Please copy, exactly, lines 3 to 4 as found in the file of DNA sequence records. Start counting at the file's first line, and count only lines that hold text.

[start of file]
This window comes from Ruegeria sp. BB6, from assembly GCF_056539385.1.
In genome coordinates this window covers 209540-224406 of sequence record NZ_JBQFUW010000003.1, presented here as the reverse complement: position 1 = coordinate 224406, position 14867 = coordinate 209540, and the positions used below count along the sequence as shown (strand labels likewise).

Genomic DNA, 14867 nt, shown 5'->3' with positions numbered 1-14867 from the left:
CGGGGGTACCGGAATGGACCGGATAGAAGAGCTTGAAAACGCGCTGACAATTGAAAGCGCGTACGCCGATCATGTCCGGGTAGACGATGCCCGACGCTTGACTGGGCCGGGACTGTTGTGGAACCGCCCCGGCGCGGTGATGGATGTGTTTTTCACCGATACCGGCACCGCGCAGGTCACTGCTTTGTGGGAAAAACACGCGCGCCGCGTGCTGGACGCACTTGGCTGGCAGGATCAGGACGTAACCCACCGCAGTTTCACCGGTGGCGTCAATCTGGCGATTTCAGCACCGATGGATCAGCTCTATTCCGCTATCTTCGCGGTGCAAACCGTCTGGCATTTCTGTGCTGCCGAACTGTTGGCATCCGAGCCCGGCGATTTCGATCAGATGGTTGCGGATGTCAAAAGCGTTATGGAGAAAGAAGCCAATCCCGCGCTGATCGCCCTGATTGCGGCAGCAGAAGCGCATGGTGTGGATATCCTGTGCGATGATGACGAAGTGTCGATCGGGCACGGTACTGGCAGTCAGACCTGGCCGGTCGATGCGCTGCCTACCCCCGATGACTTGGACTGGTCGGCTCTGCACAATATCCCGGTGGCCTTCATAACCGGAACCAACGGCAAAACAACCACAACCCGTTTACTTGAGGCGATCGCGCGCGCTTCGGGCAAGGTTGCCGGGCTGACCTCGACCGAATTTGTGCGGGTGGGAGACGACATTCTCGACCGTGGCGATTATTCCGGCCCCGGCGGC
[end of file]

Genomic DNA, 14867 nt, shown 5'->3' with positions numbered 1-14867 from the left:
CGGGGGTACCGGAATGGACCGGATAGAAGAGCTTGAAAACGCGCTGACAATTGAAAGCGCGTACGCCGATCATGTCCGGGTAGACGATGCCCGACGCTTGACTGGGCCGGGACTGTTGTGGAACCGCCCCGGCGCGGTGATGGATGTGTTTTTCACCGATACCGGCACCGCGCAGGTCACTGCTTTGTGGGAAAAACACGCGCGCCGCGTGCTGGACGCACTTGGCTGGCAGGATCAGGACGTAACCCACCGCAGTTTCACCGGTGGCGTCAATCTGGCGATTTCAGCACCGATGGATCAGCTCTATTCCGCTATCTTCGCGGTGCAAACCGTCTGGCATTTCTGTGCTGCCGAACTGTTGGCATCCGAGCCCGGCGATTTCGATCAGATGGTTGCGGATGTCAAAAGCGTTATGGAGAAAGAAGCCAATCCCGCGCTGATCGCCCTGATTGCGGCAGCAGAAGCGCATGGTGTGGATATCCTGTGCGATGATGACGAAGTGTCGATCGGGCACGGTACTGGCAGTCAGACCTGGCCGGTCGATGCGCTGCCTACCCCCGATGACTTGGACTGGTCGGCTCTGCACAATATCCCGGTGGCCTTCATAACCGGAACCAACGGCAAAACAACCACAACCCGTTTACTTGAGGCGATCGCGCGCGCTTCGGGCAAGGTTGCCGGGCTGACCTCGACCGAATTTGTGCGGGTGGGAGACGACATTCTCGACCGTGGCGATTATTCCGGCCCCGGCGGC